BERLIN (Reuters) - Volkswagen (VOWG_p.DE) said on Friday there were no plans at present to change where Czech subsidiary Skoda makes its cars, as it seeks to allay the fears of unions and politicians in the republic about losing work to Germany.
Skoda’s main union on Thursday threatened to cut back on overtime work if the VW group were to shift output to Germany.
Facing possible cuts in production capacity at home, Volkswagen managers and labor leaders want to benefit from Skoda’s success by taking on some of the Czech company’s work in Germany and make the lower-cost stablemate pay more for shared technology, company sources have said.
In particular VW workers’ representatives are demanding the transfer of some Skoda production to their underused German plants to offset declining output of the VW Passat and ageing Golf that could otherwise threaten more jobs.
“At the present time, no changes (in production) are planned for the Skoda brand,” a spokesman at VW’s Wolfsburg headquarters said on Friday.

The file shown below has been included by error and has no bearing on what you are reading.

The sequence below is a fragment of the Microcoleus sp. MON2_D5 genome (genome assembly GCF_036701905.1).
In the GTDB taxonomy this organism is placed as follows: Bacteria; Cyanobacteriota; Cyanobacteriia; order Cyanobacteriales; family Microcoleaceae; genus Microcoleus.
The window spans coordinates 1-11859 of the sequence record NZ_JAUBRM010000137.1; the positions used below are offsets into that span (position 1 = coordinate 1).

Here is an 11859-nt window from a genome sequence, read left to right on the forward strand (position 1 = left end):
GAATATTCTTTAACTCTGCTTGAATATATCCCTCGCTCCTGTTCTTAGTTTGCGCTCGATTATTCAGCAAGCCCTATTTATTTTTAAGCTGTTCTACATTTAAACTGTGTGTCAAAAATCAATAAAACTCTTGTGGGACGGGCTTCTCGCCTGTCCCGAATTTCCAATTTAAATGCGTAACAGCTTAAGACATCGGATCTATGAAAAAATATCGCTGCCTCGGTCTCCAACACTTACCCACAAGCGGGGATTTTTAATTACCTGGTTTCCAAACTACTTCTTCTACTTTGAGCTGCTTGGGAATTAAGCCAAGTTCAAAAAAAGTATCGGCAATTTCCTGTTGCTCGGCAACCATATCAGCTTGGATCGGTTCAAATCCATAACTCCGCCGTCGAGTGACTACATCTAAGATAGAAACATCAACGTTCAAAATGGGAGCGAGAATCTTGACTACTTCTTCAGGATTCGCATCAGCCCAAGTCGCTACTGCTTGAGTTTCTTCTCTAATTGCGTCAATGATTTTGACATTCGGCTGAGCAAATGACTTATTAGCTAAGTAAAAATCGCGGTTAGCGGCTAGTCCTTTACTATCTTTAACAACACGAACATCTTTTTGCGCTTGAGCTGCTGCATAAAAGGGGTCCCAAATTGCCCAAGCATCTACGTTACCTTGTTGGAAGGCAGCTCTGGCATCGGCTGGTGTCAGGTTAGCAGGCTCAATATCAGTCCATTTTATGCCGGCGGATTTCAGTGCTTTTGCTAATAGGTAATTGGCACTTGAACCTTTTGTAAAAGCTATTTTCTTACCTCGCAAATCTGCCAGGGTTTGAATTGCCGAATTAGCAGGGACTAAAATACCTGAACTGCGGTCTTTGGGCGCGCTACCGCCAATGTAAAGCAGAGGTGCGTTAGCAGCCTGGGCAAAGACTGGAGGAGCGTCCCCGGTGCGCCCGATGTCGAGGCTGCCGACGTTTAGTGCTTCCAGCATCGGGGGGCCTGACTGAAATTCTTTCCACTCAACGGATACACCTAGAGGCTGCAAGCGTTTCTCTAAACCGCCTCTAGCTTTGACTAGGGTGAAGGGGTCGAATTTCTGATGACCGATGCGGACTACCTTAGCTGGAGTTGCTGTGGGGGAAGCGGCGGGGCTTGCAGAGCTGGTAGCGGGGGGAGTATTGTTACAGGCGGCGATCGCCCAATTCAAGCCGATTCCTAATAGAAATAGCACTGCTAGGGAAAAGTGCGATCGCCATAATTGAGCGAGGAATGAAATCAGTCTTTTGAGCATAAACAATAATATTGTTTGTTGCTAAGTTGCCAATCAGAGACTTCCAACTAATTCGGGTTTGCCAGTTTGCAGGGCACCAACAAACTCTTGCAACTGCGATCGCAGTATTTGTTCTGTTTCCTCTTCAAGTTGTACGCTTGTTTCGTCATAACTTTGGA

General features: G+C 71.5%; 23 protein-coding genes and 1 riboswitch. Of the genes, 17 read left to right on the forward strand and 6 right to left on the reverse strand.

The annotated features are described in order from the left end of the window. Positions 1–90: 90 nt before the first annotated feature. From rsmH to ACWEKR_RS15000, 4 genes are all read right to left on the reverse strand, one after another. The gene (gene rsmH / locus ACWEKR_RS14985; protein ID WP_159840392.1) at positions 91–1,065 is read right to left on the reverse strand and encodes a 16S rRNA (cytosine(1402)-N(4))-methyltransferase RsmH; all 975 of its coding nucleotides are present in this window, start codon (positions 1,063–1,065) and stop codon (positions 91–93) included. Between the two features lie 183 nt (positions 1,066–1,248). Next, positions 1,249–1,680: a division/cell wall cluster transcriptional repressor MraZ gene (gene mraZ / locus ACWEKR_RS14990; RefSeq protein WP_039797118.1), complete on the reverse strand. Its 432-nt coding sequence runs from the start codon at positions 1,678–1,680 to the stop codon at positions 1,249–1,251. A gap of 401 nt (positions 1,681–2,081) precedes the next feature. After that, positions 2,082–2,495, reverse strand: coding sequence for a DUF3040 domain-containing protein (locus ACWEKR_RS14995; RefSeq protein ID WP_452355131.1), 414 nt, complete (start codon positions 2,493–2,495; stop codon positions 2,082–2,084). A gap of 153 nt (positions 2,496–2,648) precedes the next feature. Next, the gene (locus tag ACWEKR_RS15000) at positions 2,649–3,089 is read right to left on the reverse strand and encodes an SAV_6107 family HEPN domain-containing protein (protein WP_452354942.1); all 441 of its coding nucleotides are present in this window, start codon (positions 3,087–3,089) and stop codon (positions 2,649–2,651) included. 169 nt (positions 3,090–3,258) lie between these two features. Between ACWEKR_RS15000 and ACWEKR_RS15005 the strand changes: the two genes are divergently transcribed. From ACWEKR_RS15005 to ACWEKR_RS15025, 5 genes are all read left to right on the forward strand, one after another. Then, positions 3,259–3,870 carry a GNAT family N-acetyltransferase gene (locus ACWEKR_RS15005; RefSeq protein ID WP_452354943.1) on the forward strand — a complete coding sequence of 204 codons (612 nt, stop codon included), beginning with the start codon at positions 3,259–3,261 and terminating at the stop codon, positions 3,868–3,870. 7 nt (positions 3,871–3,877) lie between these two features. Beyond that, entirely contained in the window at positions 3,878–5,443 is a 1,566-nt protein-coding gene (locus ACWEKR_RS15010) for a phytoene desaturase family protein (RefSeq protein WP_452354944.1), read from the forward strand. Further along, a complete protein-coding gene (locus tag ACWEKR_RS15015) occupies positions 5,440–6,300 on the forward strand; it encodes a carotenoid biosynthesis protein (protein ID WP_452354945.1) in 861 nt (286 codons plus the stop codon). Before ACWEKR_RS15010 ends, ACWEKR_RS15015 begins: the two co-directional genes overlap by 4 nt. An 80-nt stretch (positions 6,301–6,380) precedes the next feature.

However, tensions between VW’s various carmaking brands are expected to rise ahead of a Nov. 17 supervisory board meeting which is due to approve annual investment budgets across the group.
Skoda Chief Executive Bernhard Maier has told staff that the Czech unit would only make use of VW’s wider manufacturing network to cope with peaks in demand, according to a letter sent to employees which was seen by Reuters on Friday.
Skoda now ranks as VW’s second most profitable car brand behind Porsche and production capacity at its three Czech plants is stretched to the limit.
The company will have to consider raising capacity to be able to meet customer demand, Maier said.
“To meet the large customer interest in our cars, we continue to rely on the effort and flexibility of the entire workforce and the constructive cooperation with the (Czech) KOVO union,” he said in the letter to staff.
“As a matter of principle, our Czech factories are and will remain first choice,” he added.
Reporting by Andreas Cremer and Jan Schwartz; Editing by Greg Mahlich